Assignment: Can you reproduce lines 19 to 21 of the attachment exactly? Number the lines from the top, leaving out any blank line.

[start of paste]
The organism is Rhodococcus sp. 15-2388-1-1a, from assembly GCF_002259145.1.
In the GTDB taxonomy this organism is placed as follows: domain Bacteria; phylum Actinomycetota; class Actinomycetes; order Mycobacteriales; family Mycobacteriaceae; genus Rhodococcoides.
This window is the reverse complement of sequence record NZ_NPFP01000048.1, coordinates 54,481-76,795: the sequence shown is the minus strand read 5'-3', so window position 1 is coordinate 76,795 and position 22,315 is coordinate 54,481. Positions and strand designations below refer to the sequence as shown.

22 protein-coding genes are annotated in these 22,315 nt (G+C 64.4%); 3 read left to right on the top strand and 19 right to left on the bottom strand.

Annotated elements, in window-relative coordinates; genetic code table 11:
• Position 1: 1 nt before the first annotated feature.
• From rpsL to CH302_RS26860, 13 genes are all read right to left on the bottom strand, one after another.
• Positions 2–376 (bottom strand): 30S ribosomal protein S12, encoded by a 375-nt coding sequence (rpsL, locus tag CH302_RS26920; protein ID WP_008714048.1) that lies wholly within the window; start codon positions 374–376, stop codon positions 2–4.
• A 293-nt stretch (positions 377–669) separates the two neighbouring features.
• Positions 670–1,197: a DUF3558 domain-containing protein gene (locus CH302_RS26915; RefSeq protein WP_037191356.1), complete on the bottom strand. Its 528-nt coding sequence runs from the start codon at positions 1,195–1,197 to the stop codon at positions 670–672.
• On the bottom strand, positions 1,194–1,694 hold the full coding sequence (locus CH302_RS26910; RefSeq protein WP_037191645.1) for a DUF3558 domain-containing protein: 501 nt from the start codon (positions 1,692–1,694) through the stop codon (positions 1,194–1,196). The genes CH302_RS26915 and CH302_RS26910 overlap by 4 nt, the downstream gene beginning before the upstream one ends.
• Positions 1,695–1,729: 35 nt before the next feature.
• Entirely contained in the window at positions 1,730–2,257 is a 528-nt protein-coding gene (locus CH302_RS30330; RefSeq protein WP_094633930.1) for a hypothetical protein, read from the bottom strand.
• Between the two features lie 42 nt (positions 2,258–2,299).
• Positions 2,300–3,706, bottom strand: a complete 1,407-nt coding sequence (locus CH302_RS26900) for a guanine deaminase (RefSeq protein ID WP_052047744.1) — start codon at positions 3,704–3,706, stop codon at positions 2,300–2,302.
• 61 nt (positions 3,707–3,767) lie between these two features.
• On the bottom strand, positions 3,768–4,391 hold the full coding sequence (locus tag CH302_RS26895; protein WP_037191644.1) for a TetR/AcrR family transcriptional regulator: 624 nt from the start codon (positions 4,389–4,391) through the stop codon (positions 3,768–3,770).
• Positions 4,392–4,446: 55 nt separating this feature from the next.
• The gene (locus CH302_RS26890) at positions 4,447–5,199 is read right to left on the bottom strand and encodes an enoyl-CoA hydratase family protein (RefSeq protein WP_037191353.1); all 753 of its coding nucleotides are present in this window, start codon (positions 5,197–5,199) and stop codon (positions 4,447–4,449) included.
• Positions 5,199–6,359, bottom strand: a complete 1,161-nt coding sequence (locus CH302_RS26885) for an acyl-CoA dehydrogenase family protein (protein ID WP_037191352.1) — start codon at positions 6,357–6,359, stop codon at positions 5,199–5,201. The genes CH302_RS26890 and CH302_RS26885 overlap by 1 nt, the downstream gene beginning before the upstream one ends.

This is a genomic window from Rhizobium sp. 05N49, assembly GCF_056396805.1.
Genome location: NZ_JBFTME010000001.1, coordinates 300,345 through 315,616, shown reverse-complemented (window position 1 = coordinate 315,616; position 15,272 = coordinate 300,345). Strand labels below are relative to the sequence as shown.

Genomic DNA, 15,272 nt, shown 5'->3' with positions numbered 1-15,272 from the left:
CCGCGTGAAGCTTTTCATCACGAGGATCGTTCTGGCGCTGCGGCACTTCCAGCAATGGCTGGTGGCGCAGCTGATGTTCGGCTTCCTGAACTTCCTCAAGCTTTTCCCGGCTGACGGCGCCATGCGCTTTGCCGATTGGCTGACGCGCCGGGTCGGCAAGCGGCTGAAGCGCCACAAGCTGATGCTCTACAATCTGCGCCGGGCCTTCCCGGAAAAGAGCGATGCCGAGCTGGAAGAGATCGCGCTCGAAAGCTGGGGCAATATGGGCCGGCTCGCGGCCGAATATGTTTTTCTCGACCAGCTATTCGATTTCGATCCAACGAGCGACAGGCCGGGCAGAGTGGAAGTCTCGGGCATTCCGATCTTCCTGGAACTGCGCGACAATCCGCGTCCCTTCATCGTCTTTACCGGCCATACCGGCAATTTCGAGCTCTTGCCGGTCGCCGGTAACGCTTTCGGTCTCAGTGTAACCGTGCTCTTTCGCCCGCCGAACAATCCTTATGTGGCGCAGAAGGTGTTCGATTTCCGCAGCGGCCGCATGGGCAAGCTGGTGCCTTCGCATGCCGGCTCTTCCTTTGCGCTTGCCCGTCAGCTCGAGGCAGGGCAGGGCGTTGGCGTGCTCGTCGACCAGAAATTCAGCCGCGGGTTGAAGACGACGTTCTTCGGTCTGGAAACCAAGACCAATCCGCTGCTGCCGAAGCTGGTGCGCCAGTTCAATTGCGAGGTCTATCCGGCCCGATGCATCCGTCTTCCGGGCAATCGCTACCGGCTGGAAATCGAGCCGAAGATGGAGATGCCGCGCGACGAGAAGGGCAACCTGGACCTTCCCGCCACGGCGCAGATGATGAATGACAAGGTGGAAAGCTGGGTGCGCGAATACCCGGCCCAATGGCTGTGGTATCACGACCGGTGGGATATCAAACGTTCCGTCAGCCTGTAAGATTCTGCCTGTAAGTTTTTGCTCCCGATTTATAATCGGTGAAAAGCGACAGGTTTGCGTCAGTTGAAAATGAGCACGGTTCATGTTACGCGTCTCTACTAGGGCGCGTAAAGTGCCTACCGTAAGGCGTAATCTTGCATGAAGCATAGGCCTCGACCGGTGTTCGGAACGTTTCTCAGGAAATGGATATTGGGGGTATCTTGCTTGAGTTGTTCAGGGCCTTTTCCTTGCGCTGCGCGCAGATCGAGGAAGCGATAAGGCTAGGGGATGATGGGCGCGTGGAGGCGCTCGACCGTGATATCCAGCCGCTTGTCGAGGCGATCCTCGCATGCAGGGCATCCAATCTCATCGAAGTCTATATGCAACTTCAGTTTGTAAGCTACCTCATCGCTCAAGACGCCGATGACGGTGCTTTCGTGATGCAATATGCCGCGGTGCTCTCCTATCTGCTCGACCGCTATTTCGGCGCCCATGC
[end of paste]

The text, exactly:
• The gene (locus CH302_RS26890) at positions 4,447–5,199 is read right to left on the bottom strand and encodes an enoyl-CoA hydratase family protein (RefSeq protein WP_037191353.1); all 753 of its coding nucleotides are present in this window, start codon (positions 5,197–5,199) and stop codon (positions 4,447–4,449) included.
• Positions 5,199–6,359, bottom strand: a complete 1,161-nt coding sequence (locus CH302_RS26885) for an acyl-CoA dehydrogenase family protein (protein ID WP_037191352.1) — start codon at positions 6,357–6,359, stop codon at positions 5,199–5,201. The genes CH302_RS26890 and CH302_RS26885 overlap by 1 nt, the downstream gene beginning before the upstream one ends.

This is a genomic window from Rhizobium sp. 05N49, assembly GCF_056396805.1.